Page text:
Ac-E4G10 resulted in a significant decrease in the bone-marrow derived endothelial cell progenitors in the tumor and a lower tumor vessel density. Another plausible contribution to the pronounced inhibition of tumor growth, besides direct cytotoxicity to tumor neovascular endothelial cells or their progenitors, can be from the local release of α-particle emitting daughters of 225
Ac (francium-221, astatine-217 and bismuth-213
in the tumor microenvironment as a result of 225
Ac decay following binding of 225
Ac-E4G10 to VE cadherin positive endothelial cells in nascent tumor vasculature.
Histopathologic examination of control tumors revealed a network of dilated, anastomosing vascular spaces that formed between tumor cell nests and were filled with extravasated RBCs. Although these tumors displayed significantly greater staining for vWF as compared to 225
Ac-E4G10 treated ones, most of these vascular channels were not lined by endothelial cells and therefore, did not stain for vWF. Moreover, most vWF positive structures in the control tumors did not possess a lumen and may represent endothelial sprouts growing into the tumor 
. These findings are consistent with previous data on this tumor model 
. A transient breach in vessel wall integrity secondary to growth factor-driven active endothelial cell proliferation and sprouting may have resulted in the extravasation of RBCs and the resultant intra-tumoral hemorrhage 
Blood vessels in tumors are abnormal in structure (dilated and torturous with abnormal basement membrane and inadequate pericyte coverage) and function (hyperpermeable; 
. Tumor vessel leakiness correlates closely with histologic tumor grade 
. A functionally compromised vasculature also precludes efficient delivery of oxygen and chemotherapeutics to the tumors. Furthermore, tumor hypoxia makes cancer cells resistant to radiation damage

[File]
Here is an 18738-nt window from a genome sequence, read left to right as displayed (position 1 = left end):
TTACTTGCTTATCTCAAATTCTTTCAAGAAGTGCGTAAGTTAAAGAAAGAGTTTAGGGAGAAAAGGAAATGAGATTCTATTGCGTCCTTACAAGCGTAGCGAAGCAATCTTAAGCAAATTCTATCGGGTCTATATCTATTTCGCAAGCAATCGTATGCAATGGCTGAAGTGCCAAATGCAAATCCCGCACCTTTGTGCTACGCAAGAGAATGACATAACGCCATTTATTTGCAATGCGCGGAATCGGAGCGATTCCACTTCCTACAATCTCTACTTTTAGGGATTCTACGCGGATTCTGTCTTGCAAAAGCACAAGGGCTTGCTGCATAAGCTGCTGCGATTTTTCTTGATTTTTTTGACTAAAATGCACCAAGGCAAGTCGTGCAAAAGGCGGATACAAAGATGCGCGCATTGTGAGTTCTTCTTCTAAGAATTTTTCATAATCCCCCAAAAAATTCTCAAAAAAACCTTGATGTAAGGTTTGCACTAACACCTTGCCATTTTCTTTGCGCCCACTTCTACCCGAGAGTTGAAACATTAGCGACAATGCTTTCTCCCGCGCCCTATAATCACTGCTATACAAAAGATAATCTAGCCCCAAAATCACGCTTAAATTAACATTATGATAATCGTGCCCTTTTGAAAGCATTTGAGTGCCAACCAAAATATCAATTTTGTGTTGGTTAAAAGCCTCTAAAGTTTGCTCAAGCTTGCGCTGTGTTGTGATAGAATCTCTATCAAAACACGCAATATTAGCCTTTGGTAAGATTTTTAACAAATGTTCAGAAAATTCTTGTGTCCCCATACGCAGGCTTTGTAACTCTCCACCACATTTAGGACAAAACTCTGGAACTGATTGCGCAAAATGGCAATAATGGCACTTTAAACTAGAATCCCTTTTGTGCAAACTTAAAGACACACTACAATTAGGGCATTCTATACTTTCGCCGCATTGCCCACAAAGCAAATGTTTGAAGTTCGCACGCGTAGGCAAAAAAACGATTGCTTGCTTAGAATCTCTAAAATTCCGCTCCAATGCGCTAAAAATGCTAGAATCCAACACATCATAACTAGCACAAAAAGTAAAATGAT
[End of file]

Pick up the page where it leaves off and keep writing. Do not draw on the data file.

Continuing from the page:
. Previous studies have shown that inhibition of VEGF signaling can “normalize” the blood vessels and therefore, overcome these pharmacokinetic barriers to drug and oxygen delivery 
. An interesting finding in our study was that treatment with 225
Ac-E4G10, in addition to reducing tumor blood vessel density, also resulted in a structurally mature residual tumor vasculature wherein a greater proportion of vascular endothelial cells had pericyte coverage as compared to control tumors. This could be attributed to pruning of immature tumor vessels via killing of excess endothelial cells or EPCs by treatment with 225
Ac-E4G10. Therefore, inhibition of abnormal endothelial cell proliferation and the resultant vessel leak may possibly be the reason for the relatively normal residual tumor vasculature seen in our studies. The role of pericyte coverage in inhibiting metastasis in a murine pancreatic cancer model has been shown recently 
. An inverse correlation between pericyte coverage and hematogenous spread has also been observed in colorectal cancer patients 
. The effects of 225
Ac-E4G10 treatment on tumor metastasis and invasiveness are currently being investigated.
Combination therapy wherein 225
Ac-E4G10 treatment was followed by a course of paclitaxel resulted in an enhancement of the overall anti-tumor response. One plausible explanation for that effect is that the structural normalization of tumor vasculature by 225
Ac-E4G10 treatment resulted in increased efficiency of the vessels in delivering the chemotherapeutic to the tumor cells, thereby leading to synergy. Alternatively, the two treatments may also have an additive effect by killing two distinct populations of cells (endothelial and tumor cells). Paclitaxel has also been shown to possess anti-angiogenic properties 
but recent data by Kerbel et al
suggests that the cremophor-based paclitaxel formulation (which was used in our experiments) does not have a significant impact on the tumor vasculature or viability of circulating endothelial progenitors 
. Nonetheless, killing of tumor cells by a cytotoxic agent can possibly decompress blood vessels in a tumor and therefore, increase blood flow. The exact mechanism of the enhanced overall response is currently being investigated.
Our results allude to the development of an integrative approach to cancer therapy wherein 225Ac-E4G10 therapy is precisely timed with chemotherapy or radiation to maximize the delivery of the chemotherapeutic and to improve radiation sensitivity of tumors. Delivering the two treatment modalities in a carefully planned temporal fashion can potentially result in a synergistic effect on tumor-cell killing. Importantly, our data suggest that targeting the tumor cells or their microenvironment may not be necessary to slow cancer growth if the angiogenic progenitors, a relatively small but possibly sensitive cell population, can be selectively depleted.